Exploring Many-Body Problems With Arrays of Individual Atoms

  • Speaker
  • Antoine Browaeys, Ph.D.Institut d’Optique
    French National Center for Scientific Research (CNRS)
Date & Time


Gerald D. Fischbach Auditorium
160 5th Ave
New York, NY 10010 United States

View Map

Doors open: 5:30 p.m. (No entrance before 5:30 p.m.)

Lecture: 6:00 p.m. – 7:00 p.m. (Admittance closes at 6:20 p.m.)

The theme of the 2023 lecture series in physics is “The Third Quantum Revolution.” The first quantum revolution began with the discovery of quantum mechanics, which ultimately led to the invention of the transistor, the laser and the atomic clock. The second revolution enabled the control of small systems of particles and experimental demonstration of entanglement and non-locality — work that was recently recognized with the 2022 Nobel Prize in physics. We are now on the verge of a third quantum revolution, enabling the control of large quantum systems to forge previously unrealized quantum technologies. These talks will explore the many dimensions of this third revolution, from basic physics to quantum computing, communication and sensing.

2023 Lecture Series Themes

Biology: Microbiomes

Neuroscience and Autism Science: The Neuroscience of Sleep

Physics: The Third Quantum Revolution

Mathematics and Computer Science: Waves

About Presidential Lectures

Presidential Lectures are free public colloquia centered on four main themes: Biology, Physics, Mathematics and Computer Science, and Neuroscience and Autism Science. These curated, high-level scientific talks feature leading scientists and mathematicians and are intended to foster discourse and drive discovery among the broader NYC-area research community. We invite those interested in the topic to join us for this weekly lecture series.

Over the last twenty years, physicists have learned to manipulate individual quantum objects, such as atoms, ions, molecules, quantum circuits and electronic spins. Scientists can now build a synthetic quantum computer “atom by atom.” By controlling the interactions between atoms, scientists can study the properties of these elementary many-body systems, including quantum magnetism, transport of excitations and superconductivity, and thus gain a deeper understanding of the N-body problem. More recently, scientists realized that these quantum machines may find applications in industry, such as finding the solution of combinatorial optimization problems.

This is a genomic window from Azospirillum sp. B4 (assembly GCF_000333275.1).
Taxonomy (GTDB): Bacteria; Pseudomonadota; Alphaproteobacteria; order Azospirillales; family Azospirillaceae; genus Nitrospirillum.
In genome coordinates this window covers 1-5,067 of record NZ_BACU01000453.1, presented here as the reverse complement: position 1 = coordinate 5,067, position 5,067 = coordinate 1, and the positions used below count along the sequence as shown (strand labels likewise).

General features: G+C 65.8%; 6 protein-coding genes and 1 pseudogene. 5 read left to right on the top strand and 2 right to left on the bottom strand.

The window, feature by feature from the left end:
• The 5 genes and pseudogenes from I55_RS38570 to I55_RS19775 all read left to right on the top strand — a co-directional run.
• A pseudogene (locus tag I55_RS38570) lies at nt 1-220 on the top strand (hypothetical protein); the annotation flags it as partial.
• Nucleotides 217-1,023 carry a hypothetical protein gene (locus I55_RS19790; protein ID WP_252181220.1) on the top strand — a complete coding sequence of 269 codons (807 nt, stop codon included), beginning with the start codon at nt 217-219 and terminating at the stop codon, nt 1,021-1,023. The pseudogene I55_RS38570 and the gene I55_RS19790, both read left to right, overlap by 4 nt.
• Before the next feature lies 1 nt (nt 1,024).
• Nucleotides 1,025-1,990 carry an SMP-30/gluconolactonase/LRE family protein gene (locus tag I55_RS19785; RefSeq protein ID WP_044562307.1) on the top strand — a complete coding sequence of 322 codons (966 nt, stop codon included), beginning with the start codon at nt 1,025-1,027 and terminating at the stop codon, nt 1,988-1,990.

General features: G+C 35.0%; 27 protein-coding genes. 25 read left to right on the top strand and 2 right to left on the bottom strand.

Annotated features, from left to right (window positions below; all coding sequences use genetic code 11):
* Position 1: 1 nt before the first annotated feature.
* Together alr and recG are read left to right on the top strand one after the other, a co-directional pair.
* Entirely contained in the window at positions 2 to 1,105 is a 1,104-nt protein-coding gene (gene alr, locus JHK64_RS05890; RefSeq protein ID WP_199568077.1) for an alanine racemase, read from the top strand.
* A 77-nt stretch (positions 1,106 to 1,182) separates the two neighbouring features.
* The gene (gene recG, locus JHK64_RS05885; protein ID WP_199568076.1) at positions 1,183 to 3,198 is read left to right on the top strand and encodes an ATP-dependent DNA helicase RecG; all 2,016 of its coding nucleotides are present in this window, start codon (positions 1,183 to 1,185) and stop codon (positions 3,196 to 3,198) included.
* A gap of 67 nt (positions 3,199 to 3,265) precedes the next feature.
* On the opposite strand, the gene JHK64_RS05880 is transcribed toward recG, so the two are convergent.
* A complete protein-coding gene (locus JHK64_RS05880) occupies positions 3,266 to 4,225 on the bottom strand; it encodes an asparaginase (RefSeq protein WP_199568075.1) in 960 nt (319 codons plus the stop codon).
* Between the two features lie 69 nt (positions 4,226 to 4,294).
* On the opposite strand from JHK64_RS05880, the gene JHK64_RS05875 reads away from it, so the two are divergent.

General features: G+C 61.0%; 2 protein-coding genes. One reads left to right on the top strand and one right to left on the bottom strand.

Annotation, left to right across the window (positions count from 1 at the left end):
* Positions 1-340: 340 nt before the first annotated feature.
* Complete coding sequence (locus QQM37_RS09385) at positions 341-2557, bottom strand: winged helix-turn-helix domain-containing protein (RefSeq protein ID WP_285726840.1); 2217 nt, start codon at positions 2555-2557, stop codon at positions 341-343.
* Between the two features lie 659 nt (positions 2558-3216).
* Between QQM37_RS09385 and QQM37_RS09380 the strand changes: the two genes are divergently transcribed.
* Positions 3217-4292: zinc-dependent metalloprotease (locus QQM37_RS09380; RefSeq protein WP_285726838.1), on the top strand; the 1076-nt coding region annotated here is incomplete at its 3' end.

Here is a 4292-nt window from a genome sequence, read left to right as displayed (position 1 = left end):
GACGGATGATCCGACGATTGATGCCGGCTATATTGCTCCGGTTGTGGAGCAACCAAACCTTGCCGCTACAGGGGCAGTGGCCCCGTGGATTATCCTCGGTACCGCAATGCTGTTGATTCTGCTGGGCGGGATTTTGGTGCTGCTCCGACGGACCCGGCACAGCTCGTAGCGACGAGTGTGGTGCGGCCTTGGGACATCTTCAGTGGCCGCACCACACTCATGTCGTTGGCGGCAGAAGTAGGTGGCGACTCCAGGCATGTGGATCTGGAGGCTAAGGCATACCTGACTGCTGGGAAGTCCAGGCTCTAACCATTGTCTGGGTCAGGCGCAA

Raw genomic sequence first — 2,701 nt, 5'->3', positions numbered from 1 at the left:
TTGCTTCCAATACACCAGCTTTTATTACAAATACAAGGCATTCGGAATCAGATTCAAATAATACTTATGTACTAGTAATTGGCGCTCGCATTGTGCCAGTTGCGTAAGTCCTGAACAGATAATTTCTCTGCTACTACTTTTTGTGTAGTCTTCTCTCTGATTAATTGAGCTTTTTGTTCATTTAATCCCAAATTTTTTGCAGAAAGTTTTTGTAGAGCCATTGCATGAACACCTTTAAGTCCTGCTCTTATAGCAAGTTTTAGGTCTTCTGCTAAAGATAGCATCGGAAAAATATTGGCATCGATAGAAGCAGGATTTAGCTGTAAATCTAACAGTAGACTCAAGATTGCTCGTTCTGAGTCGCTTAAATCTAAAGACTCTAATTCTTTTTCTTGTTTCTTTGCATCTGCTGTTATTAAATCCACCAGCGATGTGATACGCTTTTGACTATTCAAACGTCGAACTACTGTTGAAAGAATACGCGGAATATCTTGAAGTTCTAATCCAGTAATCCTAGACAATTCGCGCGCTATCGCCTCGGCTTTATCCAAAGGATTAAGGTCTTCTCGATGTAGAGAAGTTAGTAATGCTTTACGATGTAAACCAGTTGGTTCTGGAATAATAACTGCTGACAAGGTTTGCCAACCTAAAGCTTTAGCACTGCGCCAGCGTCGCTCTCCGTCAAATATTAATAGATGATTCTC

In this lecture, Antoine Browaeys will present an example of a synthetic quantum system based on laser-cooled ensembles of individual atoms trapped in microscopic optical tweezer arrays. By exciting the atoms to Rydberg states, he and his colleagues can make the atoms interact even at distances of more than 10 micrometers. In this way, they can study the magnetic properties of an ensemble of more than a hundred interacting one-half spins in a regime in which simulations by usual numerical methods are already very challenging. Some aspects of this research led to the creation of a startup called Pasqal.

About the Speaker

Browaeys is a research director at the French National Centre for Scientific Research (CNRS) at the Institut d’Optique. He studied at the Ecole Normale Supérieure in Cachan. He did his Ph.D. under Alain Aspect and his post-doc at the National Institute of Standards and Technology in the United States under W.D. Phillips. He is an experimentalist, developing synthetic quantum systems to study many-body problems. He received the CNRS Silver Medal in 2021. He is a co-founder and a scientific adviser of the startup Pasqal.

Advancing Research in Basic Science and MathematicsSubscribe to our newsletters to receive news & updates